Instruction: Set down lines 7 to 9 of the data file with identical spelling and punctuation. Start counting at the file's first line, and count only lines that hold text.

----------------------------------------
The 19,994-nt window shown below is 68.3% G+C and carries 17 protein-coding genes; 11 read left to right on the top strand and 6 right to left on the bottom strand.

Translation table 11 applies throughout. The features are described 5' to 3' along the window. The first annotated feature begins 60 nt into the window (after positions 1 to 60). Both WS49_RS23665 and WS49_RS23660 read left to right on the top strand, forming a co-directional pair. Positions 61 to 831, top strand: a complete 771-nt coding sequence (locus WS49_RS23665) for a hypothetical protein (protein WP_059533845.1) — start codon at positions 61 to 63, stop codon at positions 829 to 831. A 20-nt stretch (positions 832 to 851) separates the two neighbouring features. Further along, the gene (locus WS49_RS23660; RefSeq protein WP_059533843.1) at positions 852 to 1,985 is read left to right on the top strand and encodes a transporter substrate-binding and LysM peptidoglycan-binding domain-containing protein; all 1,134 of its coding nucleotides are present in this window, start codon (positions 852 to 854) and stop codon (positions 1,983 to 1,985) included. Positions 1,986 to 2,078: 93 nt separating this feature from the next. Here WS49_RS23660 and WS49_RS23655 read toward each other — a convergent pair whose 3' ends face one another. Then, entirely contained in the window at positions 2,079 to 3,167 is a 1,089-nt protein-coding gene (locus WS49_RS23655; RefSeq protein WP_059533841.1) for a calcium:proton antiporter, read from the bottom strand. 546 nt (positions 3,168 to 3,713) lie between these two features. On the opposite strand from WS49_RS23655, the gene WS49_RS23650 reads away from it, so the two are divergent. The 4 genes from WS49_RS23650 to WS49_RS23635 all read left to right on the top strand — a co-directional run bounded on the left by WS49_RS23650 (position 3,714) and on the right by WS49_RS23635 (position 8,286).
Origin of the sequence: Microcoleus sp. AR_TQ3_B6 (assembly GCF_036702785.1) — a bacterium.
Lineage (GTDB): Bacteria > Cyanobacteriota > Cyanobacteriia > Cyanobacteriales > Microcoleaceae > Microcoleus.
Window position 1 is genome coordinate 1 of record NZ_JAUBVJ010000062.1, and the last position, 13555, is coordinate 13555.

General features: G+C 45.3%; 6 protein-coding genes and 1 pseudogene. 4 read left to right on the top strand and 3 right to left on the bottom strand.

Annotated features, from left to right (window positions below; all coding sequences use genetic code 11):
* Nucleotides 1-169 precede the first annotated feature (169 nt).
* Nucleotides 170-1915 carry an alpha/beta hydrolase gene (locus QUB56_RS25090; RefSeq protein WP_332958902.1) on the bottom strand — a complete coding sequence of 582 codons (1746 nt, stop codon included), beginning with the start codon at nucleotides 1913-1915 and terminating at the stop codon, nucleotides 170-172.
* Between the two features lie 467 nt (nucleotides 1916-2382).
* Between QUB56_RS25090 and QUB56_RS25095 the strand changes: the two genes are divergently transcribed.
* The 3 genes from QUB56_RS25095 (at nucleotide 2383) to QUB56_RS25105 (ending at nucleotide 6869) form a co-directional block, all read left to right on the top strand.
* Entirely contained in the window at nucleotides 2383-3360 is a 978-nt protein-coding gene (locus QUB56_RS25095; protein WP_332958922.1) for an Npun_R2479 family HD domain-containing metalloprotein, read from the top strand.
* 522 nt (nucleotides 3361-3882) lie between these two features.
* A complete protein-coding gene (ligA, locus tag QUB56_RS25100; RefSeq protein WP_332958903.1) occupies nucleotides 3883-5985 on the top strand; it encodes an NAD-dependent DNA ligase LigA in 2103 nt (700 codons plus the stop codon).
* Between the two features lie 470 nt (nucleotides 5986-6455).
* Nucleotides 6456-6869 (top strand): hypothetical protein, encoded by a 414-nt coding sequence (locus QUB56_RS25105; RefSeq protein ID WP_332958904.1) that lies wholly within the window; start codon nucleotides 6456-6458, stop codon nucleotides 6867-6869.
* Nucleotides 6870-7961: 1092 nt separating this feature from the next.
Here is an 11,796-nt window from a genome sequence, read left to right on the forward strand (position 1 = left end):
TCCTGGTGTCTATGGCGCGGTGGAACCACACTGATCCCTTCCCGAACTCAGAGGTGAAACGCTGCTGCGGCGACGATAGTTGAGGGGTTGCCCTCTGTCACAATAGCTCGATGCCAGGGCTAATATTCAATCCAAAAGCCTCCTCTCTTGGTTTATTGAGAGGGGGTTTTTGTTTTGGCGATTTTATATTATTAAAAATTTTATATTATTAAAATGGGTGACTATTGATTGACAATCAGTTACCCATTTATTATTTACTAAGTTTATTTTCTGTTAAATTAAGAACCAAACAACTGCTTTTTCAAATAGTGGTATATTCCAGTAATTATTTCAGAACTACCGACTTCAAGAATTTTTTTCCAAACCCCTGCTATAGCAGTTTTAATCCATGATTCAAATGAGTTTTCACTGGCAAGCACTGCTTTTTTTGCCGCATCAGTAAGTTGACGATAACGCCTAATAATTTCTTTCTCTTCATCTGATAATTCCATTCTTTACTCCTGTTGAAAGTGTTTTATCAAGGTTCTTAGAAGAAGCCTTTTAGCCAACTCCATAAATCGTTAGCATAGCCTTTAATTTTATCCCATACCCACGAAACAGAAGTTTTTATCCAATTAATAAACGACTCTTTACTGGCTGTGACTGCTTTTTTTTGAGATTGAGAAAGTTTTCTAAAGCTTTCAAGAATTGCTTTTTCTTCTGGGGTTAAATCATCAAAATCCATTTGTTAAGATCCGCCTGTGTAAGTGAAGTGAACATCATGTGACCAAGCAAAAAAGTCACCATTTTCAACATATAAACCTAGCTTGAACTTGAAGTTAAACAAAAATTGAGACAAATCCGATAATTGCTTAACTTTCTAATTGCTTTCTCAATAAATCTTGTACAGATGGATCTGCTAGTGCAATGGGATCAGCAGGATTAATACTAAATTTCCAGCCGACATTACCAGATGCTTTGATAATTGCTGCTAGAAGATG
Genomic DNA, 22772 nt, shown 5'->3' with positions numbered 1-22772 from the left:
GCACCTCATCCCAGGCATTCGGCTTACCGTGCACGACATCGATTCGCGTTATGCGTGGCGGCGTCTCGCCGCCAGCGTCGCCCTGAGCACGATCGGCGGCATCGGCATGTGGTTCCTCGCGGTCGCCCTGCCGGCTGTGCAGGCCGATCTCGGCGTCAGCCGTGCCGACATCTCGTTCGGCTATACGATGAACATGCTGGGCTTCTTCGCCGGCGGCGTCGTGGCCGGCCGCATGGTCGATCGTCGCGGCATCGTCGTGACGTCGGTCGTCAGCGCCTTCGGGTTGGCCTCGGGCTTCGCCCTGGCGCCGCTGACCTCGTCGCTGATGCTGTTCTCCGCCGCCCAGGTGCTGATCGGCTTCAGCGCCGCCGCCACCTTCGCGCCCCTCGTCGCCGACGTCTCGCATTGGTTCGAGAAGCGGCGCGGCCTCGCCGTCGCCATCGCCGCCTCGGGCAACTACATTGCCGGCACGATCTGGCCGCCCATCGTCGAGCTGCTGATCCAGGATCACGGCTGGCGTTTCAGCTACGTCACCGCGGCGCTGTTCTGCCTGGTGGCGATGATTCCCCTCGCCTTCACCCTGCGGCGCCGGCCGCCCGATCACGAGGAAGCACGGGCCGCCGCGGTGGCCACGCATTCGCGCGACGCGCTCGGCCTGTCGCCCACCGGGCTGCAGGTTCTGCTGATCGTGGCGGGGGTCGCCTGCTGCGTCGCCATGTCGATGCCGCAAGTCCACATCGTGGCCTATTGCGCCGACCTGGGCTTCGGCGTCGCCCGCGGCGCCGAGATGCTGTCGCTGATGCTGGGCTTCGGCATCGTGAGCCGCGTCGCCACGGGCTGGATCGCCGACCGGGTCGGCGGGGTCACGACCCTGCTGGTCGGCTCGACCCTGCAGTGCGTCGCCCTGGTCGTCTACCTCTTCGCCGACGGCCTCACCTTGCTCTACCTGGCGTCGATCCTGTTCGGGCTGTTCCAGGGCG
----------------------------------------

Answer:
Annotated features, from left to right (window positions below; all coding sequences use genetic code 11):
* Nucleotides 1-169 precede the first annotated feature (169 nt).
* Nucleotides 170-1915 carry an alpha/beta hydrolase gene (locus QUB56_RS25090; RefSeq protein WP_332958902.1) on the bottom strand — a complete coding sequence of 582 codons (1746 nt, stop codon included), beginning with the start codon at nucleotides 1913-1915 and terminating at the stop codon, nucleotides 170-172.